Polymorphism is the ability of a substance to form more than one crystal structure. This process is essential when it comes to the development of pharmaceutical ingredients. For a long period of time, only one crystal structure was discovered. Then since the 1960s, a second crystalline form was suspected. This second polymorph was first discovered by Vishweshwar and his coworkers in the year 2005. A new crystals was basically found after performing the cocrystallization of aspirin and levetiracetam from hot acetonitrile. However, this second crystalline form is only stable at 100°K and reverts to the first crystalline form at ambient temperature. In the first crystalline form, there exist two salicylic molecules form centrosymmetric dimers through the acetyl groups with the (acidic) methyl proton to carbonyl hydrogen bonds. Furthermore, in the second crystalline form that is newly claimed, each salicylic molecule form the same hydrogen bonds with two neighboring molecules instead of only one. In the end, both polymorphs form the same dimmer structures that is with respect to the hydrogen bonds forms by the carboxylic acid groups.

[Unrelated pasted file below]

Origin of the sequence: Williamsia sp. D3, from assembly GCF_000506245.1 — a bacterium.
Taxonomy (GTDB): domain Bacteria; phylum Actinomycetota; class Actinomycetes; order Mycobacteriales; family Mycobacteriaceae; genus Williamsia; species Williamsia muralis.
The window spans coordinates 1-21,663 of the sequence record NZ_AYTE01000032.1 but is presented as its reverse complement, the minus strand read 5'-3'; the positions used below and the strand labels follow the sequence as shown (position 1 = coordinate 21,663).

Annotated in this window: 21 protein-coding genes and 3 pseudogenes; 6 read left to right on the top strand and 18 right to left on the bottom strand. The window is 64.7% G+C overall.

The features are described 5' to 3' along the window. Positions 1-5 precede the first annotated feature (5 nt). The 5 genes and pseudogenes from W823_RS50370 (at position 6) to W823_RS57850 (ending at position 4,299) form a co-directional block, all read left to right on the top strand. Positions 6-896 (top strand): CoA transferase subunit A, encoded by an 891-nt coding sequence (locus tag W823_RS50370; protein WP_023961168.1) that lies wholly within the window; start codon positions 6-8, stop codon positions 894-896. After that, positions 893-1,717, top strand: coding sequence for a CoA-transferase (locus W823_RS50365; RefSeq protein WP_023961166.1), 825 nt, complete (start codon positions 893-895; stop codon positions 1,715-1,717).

Before taking Aspirin[edit | edit source]

Children or teenager who has a fever should NOT take aspirin. Children who have chicken pox or flu symptoms should also not take aspirin due to the potential for aspirin to cause a serious condition called Reye's syndrome, which is primarily seen in children. In addition, adults should also avoid taking aspirin if they have any of the conditions listed below:

  • recent history of intestinal, stomach, or intracranial bleeding
  • bleeding disorder
  • allergy to an non-steroidal anti-inflammatory drug such as Advil, Motrin, Aleve, or Orudis

If an individual is taking aspirin to prevent conditions such as stroke or heart attack, it is crucial to avoid taking ibuprofen at the same time, as this can increase the risk of serious bleeding. This medication can also hurt an unborn baby's heart, and may reduce birth weight or have other serious effects. Therefore, it is important to the tell the doctor before taking aspirin if one is pregnant or plans to become pregnant while taking this medication. It is also essential for breast feeding mother to know that taking aspirin can also pass through breast milk and seriously harm a nursing baby. Hence, all breast feeding mothers should tell the doctor in advance before taking this medication.